“With the War on Drugs, however, the wisdom of the Founders has been cast aside. In their shortsighted zeal to create a ‘Drug-Free America’ by 1995,[4] our political leaders—state and federal, elected and appointed—have acted as though the end justifies the means, repudiating our heritage of limited government and individual freedoms while endowing the bureaucratic state with unprecedented powers.

    “That the danger to our freedom is real and not just a case of crying wolf is confirmed by the warnings of a few judges, liberals and conservatives alike, who, insulated from elective politics, have the independence to be critical. Supreme Court Justice Antonin Scalia, for example, denounced compulsory urinalysis of Customs Service employees ‘in the front line’ of the War on Drugs as an ‘invasion of their privacy and an affront to their dignity.'[5]

    “In another case, Justice John Paul Stevens lamented that ‘this Court has become a loyal foot soldier’ in the War on Drugs.[6] For his part, Justice Thurgood Marshall was moved to remind the Court that there is ‘no drug exception to the Constitution.[7]

    “But these have been futile dissents. In a rare majority opinion, the Court of Appeals for the Ninth Circuit declared that “…[t]he drug crisis does not license the aggrandizement of governmental power in lieu of civil liberties. Despite the devastation wrought by drug trafficking in communities nationwide, we cannot suspend the precious rights guaranteed by the Constitution in an effort to fight the ‘War on Drugs.'[8]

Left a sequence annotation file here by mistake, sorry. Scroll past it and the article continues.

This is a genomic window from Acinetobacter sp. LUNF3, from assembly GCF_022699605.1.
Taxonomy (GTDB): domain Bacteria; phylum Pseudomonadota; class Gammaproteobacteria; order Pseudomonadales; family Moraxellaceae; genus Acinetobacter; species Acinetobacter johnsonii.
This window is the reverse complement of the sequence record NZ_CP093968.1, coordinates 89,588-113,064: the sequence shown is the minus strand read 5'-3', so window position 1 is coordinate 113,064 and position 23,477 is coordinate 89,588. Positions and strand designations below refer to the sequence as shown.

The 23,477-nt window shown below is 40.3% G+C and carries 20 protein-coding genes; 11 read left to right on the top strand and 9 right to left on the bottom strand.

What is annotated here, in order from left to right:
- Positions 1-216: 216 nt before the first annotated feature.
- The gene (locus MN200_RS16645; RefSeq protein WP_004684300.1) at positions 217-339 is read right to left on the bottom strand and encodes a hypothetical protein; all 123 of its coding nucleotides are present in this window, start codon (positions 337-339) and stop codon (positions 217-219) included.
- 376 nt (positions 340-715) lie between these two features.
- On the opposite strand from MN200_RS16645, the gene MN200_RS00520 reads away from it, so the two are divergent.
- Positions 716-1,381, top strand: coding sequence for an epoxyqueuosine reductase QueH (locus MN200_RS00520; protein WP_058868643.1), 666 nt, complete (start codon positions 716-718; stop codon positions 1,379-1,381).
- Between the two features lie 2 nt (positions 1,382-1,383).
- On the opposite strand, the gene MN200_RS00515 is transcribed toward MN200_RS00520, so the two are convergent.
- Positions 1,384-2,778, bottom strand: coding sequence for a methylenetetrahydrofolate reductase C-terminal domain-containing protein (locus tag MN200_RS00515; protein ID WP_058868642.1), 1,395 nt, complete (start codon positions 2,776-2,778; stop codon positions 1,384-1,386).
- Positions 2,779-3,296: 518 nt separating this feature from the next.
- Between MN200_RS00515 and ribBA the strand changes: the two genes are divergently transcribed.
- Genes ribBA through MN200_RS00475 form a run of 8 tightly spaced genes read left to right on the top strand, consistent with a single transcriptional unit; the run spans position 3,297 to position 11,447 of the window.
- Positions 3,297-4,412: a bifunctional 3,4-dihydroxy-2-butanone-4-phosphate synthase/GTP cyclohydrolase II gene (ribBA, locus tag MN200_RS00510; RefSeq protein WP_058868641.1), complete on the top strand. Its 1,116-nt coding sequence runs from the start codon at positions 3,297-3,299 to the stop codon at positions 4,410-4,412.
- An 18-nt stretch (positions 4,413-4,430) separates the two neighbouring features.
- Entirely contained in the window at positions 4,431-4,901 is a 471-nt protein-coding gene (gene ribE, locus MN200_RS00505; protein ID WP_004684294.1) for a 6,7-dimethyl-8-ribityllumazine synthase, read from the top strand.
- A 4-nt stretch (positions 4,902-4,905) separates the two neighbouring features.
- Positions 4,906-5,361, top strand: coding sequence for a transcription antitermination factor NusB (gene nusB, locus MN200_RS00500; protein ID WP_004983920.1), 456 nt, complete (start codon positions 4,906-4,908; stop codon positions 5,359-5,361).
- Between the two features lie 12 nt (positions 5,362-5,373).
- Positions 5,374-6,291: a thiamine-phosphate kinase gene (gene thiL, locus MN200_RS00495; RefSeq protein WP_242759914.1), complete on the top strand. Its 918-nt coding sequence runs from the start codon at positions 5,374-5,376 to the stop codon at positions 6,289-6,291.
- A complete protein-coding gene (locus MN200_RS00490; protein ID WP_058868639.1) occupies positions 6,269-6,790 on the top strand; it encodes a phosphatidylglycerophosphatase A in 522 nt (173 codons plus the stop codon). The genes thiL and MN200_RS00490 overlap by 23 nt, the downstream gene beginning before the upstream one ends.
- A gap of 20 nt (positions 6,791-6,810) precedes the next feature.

“In that observation, the court echoed a ringing dissent of the chief justice of the Florida Supreme Court: ‘If the zeal to eliminate drugs leads this state and nation to forsake its ancient heritage of constitutional liberty, then we will have suffered a far greater injury than drugs ever inflict upon us. Drugs injure some of us. The loss of liberty injures us all.'[9] [Emphasis added]

    “Unfortunately, those warnings are cries in the wilderness, unable to stop the relentless buildup of law enforcement authority at every level of government. In fact, the trend toward greater police powers has only accelerated; one summary of the Supreme Court’s 1990-91 term observed that its criminal law decisions ‘mark the beginning of significant change in the relationship between the citizens of this country and its police.‘[10] [Emphasis added]

    “Despite such warnings, most Americans have yet to appreciate that the War on Drugs is necessarily a war on the rights of all of us. [Emphasis added] It could not be otherwise, for it is directed not against inanimate drugs but against people—those who are suspected of using, dealing in, or otherwise being involved with illegal drugs.

    “Because the drug industry arises from the voluntary transactions of tens of millions of people—all of whom try to keep their actions secret—the aggressive law enforcement schemes that constitute the war must aim at penetrating the private lives of those millions. And because nearly anyone may be a drug user or seller of drugs or an aider and abettor of the drug industry, virtually everyone has become a suspect. All must be observed, checked, screened, tested, and admonished—the guilty and innocent alike.